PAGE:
For a moment, Janine felt calmer. She walked back to the kitchen, picked up her full plate, and dumped the contents into the garbage. Soon after, Mark sauntered into the kitchen, took one look at her pale green face, and immediately blamed the child inside of her. She had mentioned her feelings about Mr. S once, before she was dismissed for being “crazy” and “female.” Mr. S had made them a lot of money. Mr. S had made himself a lot of money. Well, Janine and Mark had played an integral role in his financial plan, even though he was still incredibly secretive about the business.

Janine and Mark were offered information on a need-to-know basis…If they didn’t need to know, Mr. S held it locked tighter than a bank vault. Janine often found herself questioning his methods and motives, but Mark repeatedly brushed her suggestions off. He was driven by the desire to possess expensive things and live a life of luxury. Janine believed that there was more to life than stuff, but she loved Mark… It was just one of those niggling feelings that Mr. S was making money appear out of…thin air. Spinning gold from straw, as the saying goes.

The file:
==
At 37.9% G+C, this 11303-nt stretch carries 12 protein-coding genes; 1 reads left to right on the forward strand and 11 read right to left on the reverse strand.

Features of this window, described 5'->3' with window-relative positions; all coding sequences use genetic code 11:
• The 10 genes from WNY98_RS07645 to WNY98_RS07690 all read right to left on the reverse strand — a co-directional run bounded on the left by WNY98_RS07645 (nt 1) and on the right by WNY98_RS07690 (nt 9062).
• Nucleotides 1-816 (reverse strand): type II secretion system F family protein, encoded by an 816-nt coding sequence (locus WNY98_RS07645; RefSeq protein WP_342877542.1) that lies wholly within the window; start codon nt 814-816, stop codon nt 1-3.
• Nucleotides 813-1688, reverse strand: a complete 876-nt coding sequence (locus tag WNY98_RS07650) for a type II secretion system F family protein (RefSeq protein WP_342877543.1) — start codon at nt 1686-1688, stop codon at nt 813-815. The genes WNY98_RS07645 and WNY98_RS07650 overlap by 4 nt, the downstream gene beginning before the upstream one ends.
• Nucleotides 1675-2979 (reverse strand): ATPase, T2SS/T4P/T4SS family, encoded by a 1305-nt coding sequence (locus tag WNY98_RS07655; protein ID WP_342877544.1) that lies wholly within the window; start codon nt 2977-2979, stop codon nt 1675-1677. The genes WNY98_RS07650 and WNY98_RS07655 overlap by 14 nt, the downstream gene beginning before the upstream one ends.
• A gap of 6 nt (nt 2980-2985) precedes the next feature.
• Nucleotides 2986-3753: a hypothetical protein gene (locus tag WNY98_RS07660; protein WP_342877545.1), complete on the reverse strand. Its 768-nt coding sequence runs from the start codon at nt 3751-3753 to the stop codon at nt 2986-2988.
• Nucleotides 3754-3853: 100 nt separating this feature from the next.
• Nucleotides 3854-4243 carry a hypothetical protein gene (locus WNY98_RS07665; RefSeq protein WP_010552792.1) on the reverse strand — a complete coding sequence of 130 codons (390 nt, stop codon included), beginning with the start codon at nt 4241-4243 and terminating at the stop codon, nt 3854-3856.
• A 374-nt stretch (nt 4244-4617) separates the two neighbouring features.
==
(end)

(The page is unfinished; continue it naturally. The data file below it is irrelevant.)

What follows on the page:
Soon, Mark and Janine became parents to a beautiful baby girl, Rebecca, with rosy cheeks and golden flecks in her green eyes. She was everything they could have hoped for. Sure, she cried at night, keeping both Janine and Mark awake until the early hours of the morning, but she was theirs and they loved her. Rebecca sparked something in Mark that changed him, just a little. He was more gentle, more cautious than he ever used to be, and Janine loved the baby even more for that.

Janine still panicked, though not as often. Frazzled by a new baby, she didn’t have much time to worry about silly nightmares. After waking up to the hungry cries of her 2 month old baby one morning, she found herself thinking about her dreams…and she couldn’t remember any recent dreams… Come to think of it, I haven’t had the nightmare since she was born. This thought sent Janine into a whole new realm of panic. She hadn’t thought about the nightmare or Mr. S in months. She had been so busy with the child and of course, was on maternity leave from the company, so she hadn’t given him a second thought. Mr. S had sent a gift for the child, a snowy white blanket with the name Rebecca in gold embroidery, but he had not come to visit her.